Philosophy Seminar Series: 24 August 2010, 2-4pm, Philosophy Resource Room; Speaker: Chandran Kukathas (Chair in Political Theory, Department of Politics, London School of Economics); Moderator: Dr. Tang Weng Hong
Abstract: ‘The framework for utopia,’ Robert Nozick tells us at the beginning of the final section of Part III of Anarchy, State and Utopia, ‘is equivalent to the minimal state.’ The rich and complex body of argumentation of Parts I and II had produced the conclusion that the minimal, and no more than a minimal, state was legitimate or morally justified. What Part III reveals is that the minimal state ‘is the one that best realizes the utopian aspirations of untold dreamers and visionaries.'(333) Though this happy convergence is surely no accident, neither, Nozick insists, is it contrived, for it is the conclusion reached by two independent lines of argument. If there is a framework for utopia-or, as I shall from now simply say, utopia-it is the minimal state.
The obvious question to ask, then, is whether Nozick is right that the minimal state gives us utopia-understanding utopia in the way that he would have us do. The thesis of this paper is that Nozick does not succeed. What Part III offers is neither a plausible account of a utopian community nor the inspiring conception of a state that Nozick promises. The root of the problem lies in Nozick’s initial rejection of anarchy, for the idea of utopia he wants to defend is one that is achievable outside the state but not within it. What he tries to do in Part III is to put back into his political philosophy that which was taken away in Part I, when the legitimacy of the minimal state’s incorporation of ultra-minimal states was settled. It is within the framework of the minimal state ‘that one’s nonimperialistic vision of the good society is to be propounded and realized.’ (332) Indeed Nozick tells us that ‘Allowing us to do that is what the framework is for.'(332) The aim of this paper is to show that the framework can do no such thing. In the end, the purpose of the state is to limit rather than enable people’s pursuit of diverse ends. It is a way of making the many live as one. To the extent that those who do not wish to conform are compelled to do so, the state suppresses rather than enables the pursuit of diverse ideals. Of course, it may be that this is as much as is feasible in human society. But it may be too much to call this utopia.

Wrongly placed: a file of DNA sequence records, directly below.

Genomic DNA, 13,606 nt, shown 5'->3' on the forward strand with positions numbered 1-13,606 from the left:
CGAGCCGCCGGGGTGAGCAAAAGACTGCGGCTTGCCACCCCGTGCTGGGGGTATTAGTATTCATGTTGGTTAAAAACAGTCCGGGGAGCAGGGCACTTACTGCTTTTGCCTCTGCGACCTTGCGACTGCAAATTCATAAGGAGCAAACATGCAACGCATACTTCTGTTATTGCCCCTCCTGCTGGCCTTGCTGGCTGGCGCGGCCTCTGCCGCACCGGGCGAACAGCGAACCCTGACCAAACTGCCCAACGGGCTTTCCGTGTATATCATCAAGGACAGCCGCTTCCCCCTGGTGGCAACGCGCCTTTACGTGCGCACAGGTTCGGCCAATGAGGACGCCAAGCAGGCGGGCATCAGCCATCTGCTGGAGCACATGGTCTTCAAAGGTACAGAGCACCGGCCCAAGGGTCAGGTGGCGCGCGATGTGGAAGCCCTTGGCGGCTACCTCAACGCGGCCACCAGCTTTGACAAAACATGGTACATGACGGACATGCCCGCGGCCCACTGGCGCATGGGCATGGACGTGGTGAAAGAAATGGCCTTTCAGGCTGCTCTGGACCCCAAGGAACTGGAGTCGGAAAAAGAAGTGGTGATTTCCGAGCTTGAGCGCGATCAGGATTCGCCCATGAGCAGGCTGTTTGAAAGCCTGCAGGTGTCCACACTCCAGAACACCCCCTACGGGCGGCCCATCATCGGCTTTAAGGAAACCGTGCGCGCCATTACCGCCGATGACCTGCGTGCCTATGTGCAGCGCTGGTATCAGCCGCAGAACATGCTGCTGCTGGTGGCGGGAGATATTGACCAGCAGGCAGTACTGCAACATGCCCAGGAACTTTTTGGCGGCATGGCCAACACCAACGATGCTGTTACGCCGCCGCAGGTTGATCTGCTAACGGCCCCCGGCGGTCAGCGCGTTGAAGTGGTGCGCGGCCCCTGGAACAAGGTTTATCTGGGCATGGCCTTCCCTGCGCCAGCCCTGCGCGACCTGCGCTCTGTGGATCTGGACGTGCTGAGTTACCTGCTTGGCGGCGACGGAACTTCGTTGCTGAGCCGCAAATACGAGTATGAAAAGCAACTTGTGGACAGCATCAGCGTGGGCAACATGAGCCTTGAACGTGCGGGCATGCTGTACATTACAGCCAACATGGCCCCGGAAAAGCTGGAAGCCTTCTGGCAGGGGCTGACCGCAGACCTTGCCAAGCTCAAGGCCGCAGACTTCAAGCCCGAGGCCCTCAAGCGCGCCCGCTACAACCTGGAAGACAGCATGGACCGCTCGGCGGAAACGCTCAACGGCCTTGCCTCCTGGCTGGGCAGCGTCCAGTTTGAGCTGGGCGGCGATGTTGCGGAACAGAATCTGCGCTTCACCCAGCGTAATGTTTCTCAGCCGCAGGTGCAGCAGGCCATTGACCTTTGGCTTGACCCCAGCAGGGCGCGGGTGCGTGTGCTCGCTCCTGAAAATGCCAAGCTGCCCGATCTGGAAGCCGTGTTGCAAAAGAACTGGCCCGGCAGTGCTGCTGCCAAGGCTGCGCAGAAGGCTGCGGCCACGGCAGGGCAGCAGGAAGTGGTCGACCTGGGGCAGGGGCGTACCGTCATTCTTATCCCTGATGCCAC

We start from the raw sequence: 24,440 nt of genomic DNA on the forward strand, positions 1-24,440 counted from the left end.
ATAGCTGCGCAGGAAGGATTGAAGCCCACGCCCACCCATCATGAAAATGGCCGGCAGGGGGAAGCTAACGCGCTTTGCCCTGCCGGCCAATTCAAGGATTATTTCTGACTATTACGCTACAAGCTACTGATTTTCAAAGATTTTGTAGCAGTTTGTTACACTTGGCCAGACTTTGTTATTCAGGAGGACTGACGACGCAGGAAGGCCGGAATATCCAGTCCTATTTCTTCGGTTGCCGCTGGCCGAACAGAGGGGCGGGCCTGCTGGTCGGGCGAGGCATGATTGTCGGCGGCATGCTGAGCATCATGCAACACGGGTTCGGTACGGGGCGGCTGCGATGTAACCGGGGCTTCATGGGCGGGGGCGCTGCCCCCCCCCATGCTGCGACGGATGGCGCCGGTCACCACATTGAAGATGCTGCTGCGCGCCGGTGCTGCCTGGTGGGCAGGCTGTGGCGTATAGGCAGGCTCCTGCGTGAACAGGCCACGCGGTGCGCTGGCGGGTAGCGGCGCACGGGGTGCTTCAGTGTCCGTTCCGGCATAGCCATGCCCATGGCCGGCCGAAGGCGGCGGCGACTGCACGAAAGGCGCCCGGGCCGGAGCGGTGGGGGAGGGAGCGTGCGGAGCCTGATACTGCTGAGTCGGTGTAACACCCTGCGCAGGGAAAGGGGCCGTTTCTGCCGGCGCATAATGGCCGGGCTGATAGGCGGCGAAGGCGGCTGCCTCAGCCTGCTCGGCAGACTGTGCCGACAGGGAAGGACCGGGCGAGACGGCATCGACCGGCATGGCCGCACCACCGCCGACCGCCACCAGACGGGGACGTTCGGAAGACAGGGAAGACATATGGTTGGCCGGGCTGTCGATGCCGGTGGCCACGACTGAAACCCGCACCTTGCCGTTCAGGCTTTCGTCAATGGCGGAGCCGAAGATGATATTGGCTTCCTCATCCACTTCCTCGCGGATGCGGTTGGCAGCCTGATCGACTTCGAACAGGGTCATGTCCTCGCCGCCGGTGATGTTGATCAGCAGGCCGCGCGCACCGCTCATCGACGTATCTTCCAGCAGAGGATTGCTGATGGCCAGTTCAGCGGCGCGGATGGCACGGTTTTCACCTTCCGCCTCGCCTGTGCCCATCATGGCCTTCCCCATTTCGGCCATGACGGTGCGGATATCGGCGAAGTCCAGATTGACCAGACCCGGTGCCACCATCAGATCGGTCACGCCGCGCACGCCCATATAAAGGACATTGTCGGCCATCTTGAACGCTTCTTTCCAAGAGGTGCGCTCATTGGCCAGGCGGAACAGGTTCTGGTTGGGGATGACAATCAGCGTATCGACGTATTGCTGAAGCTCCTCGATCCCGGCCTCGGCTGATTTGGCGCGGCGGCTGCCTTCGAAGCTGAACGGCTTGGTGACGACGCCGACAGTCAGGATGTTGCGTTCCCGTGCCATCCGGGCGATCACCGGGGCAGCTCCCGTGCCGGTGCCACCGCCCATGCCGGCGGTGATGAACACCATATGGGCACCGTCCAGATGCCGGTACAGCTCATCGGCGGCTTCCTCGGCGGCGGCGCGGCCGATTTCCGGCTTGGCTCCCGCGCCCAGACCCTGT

About the Speaker: Chandran Kukathas completed his BA in History and Political Science at the Australian National University and his MA in Politics at the University of New South Wales before going on to a DPhil in Politics at Oxford University. He has taught at the Royal Military College, Canberra; Oxford; the Australian National University; the University of New South Wales at the Australian Defence Force Academy; and the University of Utah, where he held the Neal Maxwell Chair in Political Theory in the Department of Political Science. His research interests include contemporary liberal political thought, multiculturalism, nationalism, and the politics of diversity, Libertarianism and political thinkers such as Bayle, Hume, Rawls, Hayek and Oakeshott.
More information on the Philosophy Seminar Series can be found here. A list of past talks in the series can be found here.
E Pluribus Plurum, or How to Fail to Get to Utopia In Spite of Really Trying